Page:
There’s a long line of authors outside Mar-a-Lago waiting for their turn to talk with former president Donald Trump, and he has been obliging them. According to Axios, since leaving the White House Trump has given nearly two dozen interviews to authors of 17 books that are in the works about his chaotic presidency.

A big part of the reason for Trump talking as much as he is doing is to help control the narrative and keep him in the news leading into the 2022 midterms, when he hopes to be a big influence on election results. His advisers say the large number of books being written to chronicle his administration demonstrates interest in Trump is still strong.

Per Axios:

“Trump makes each author feel they’re getting something special. And some of them are: Many of the nuggets will definitely make news. But there appears to be quite a bit of overlap in the “scoops” Trump is dishing out.”

The next year and a half will see a number of Trump books debut, with one of the first likely being Michael Wolff’s “Landslide,” due out July 27. Journalists such as NYT reporter Maggie Haberman and ABC’s Jonathan Karl also have books on the former president in the works. Karl, whose previous book “Front Row at the Trump Show” was a bestseller, has reportedly already talked with Trump on the record for 90 minutes. The one book that Axios says Trump did not do an interview for was the one by Bob Woodward and Robert Costa. Woodward’s last book, “Rage,” made headlines because Trump admits in it that he purposely downplayed the serious of the pandemic at the start to the American public.

Of course, a good number of these upcoming books will likely paint similarly unflattering pictures of Trump and his time as president.

In the upcoming book “Nightmare Scenario,” Washington Post reporters Yasmeen Abutaleb and Damian Paletta write that in the early days of the pandemic, Trump wanted to quarantine Americans with COVID-19 in Asia at the Guantanamo Bay Naval Base in Cuba.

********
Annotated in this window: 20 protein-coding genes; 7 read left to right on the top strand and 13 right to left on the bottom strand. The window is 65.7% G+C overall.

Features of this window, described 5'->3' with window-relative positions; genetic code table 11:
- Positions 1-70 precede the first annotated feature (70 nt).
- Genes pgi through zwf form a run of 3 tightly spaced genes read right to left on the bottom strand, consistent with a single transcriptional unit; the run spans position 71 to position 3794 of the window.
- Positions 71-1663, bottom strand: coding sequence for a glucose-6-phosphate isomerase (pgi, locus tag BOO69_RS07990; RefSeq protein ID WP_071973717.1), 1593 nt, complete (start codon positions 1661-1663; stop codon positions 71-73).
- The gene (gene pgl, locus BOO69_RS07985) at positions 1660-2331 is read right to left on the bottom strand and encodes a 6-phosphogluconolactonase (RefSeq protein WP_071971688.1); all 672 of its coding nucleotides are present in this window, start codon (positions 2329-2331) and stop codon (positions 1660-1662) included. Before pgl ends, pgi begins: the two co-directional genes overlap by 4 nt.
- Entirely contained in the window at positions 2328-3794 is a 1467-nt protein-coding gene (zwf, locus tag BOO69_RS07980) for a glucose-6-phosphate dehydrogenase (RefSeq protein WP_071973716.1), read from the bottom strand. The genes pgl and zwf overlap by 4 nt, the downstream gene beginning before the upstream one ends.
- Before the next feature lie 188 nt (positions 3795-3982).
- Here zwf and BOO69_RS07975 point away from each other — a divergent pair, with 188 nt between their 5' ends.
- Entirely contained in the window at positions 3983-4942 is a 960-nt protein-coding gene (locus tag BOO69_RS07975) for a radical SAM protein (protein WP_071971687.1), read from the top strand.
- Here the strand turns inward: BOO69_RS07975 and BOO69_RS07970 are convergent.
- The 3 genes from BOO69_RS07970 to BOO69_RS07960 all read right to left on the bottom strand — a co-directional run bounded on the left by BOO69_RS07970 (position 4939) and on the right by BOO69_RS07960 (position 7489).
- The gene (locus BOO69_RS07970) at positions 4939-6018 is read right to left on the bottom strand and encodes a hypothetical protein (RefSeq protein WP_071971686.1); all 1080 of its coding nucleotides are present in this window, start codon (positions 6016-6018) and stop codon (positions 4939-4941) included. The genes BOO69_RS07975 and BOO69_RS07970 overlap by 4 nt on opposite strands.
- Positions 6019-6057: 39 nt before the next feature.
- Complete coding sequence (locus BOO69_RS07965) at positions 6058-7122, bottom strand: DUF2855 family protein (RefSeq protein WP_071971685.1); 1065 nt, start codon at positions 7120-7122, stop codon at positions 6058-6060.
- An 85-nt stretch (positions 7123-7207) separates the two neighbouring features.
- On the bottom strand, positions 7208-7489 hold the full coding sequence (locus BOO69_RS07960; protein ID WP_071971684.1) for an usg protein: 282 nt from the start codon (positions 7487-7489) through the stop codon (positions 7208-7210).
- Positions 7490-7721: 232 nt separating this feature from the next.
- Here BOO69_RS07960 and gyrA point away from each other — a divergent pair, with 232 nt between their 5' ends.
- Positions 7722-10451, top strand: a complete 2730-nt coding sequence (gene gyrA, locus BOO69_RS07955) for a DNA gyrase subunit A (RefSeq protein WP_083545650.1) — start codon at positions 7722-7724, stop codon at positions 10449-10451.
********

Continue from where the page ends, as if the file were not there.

From WaPo:

“Don’t we have an island that we own?” the president reportedly asked those assembled in the Situation Room in February 2020, before the U.S. outbreak would explode. 

“What about Guantánamo?”“We import goods,” Trump specified, lecturing his staff. “We are not going to import a virus.”

Aides were stunned, and when Trump brought it up a second time, they quickly scuttled the idea, worried about a backlash over quarantining American tourists on the same Caribbean base where the United States holds terrorism suspects."

The book chronicles the chaos in the White House over trying to get a handle on the pandemic. The authors conducted interviews with more than 180 people, including multiple White House senior staff members and government health leaders. It examines the power struggles over the leadership of the White House coronavirus task force, the personal feuds that crippled cooperation and the efforts by a host of staffers to prevent Trump from acting on his worst instincts. 

“That was what the response had turned into: a toxic environment in which no matter where you turned, someone was ready to rip your head off or threatening to fire you.”

“Nightmare Scenario: Inside the Trump Administration’s Response to the Pandemic That Changed History” will be available for sale June 29.